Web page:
Competing ballot measures

Save Open Space Denver landed a measure on the November 2021 ballot that would require a citywide vote in order to lift any conservation easement. But there happens to be only one conservation easement in Denver: on the Park Hill Golf Course.

Westside pushed its own ballot proposal that, if passed, would have exempted the Save Open Space Denver measure from applying to the Park Hill Golf Course conservation easement.

In November 2021, voters passed the SOS Denver measure and rejected the Westside-funded measure. That sent Westside back to the drawing board, and guaranteed that the voters of Denver have a voice in the ultimate use of the Park Hill Golf Course.

Proposal

Over the past year, the Westside plan has morphed. The latest proposal still calls for a mix of residential, retail and open space on the property, and 25 percent of the housing would be affordable. But it also earmarks 100 acres as open space — up from the pre-November 2021 election proposal of 60 acres — including 95 acres that would be turned into a contiguous regional park. Of those 95 acres, 25 are covered by a floodwater detention area easement, part of the Platte to Park Hill stormwater detention project. However, the detention area itself is less than twenty acres, according to Kenneth Ho, the lead developer from Westside working on the project, and all of that area can be landscaped and made accessible to the park with city investment, as long as there are no structures built on it.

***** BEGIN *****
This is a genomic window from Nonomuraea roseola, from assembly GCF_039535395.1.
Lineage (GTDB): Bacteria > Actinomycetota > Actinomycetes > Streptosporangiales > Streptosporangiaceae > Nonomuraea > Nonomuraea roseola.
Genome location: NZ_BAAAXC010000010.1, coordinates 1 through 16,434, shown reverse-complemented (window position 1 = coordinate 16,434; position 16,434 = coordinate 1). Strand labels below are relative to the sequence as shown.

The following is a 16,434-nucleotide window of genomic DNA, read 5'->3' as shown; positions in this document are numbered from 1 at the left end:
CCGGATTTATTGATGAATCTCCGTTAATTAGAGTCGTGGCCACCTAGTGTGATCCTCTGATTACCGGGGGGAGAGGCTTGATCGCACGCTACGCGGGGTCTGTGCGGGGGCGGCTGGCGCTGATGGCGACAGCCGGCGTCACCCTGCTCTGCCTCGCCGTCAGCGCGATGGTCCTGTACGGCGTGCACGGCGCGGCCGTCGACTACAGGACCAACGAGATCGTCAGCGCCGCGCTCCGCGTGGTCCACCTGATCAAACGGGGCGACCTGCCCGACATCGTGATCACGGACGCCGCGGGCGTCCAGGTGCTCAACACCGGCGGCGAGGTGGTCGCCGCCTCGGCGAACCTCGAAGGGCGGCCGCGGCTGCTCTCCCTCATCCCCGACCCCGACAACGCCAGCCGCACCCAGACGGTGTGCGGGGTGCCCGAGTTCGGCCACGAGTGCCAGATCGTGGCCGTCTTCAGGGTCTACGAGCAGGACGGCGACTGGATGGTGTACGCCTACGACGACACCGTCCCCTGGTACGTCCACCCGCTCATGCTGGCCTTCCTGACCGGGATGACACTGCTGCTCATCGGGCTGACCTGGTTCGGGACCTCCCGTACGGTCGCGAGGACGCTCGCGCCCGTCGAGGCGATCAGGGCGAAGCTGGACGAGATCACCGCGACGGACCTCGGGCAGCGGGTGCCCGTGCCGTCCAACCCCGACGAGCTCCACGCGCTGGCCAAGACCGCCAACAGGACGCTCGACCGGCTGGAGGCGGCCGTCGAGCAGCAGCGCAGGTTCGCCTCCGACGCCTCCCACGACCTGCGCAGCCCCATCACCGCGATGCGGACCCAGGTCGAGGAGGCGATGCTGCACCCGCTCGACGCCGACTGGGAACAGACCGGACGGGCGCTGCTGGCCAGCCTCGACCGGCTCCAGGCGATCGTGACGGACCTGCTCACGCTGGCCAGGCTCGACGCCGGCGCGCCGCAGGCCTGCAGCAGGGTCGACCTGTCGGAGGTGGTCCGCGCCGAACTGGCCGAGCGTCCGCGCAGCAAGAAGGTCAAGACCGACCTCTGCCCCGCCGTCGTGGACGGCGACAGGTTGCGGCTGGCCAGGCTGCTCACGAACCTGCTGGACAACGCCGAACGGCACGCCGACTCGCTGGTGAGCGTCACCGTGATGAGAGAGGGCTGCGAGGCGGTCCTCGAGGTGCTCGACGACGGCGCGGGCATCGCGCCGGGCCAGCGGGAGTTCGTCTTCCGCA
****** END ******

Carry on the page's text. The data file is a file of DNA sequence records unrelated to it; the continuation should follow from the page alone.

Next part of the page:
But Yes for Parks and Open Space, the new name for Save Open Space Denver, still rejects the proposal. Instead, the group wants to wait for the new mayor and councilmembers who will take office in July 2023 before anything else is decided regarding the Park Hill Golf Course.

"There's no rush to get this done now. Why don't you let the next administration and city council deal with this?" Tate asks.

Still, Westside and the city are moving ahead with the proposal.

Next steps

Today, November 8, the Land Use, Transportation and Infrastructure Committee will vote on a Small Area Plan for the Park Hill Golf Course, which contains the Westside proposal. If LUTI approves the plan, then it will go before the full council for first reading on November 28 and a final hearing and vote on December 5.

If the plan passes that hurdle, on December 13 LUTI will consider a rezoning request for the property, in addition to referring a proposal to the ballot for voters to lift the conservation easement that rests on the golf course. Denver City Council would have a hearing and final vote on those two items on January 23.

If council approves both, then a proposal to lift the conservation easement resting on the Park Hill Golf Course would go to voters in April 2023, at the same time they're choosing a new mayor and council representatives.
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Conor McCormick-Cavanagh is a staff writer at Westword, where he covers a range of beats, including local politics, immigration and homelessness. He previously worked as a journalist in Tunisia and loves to talk New York sports.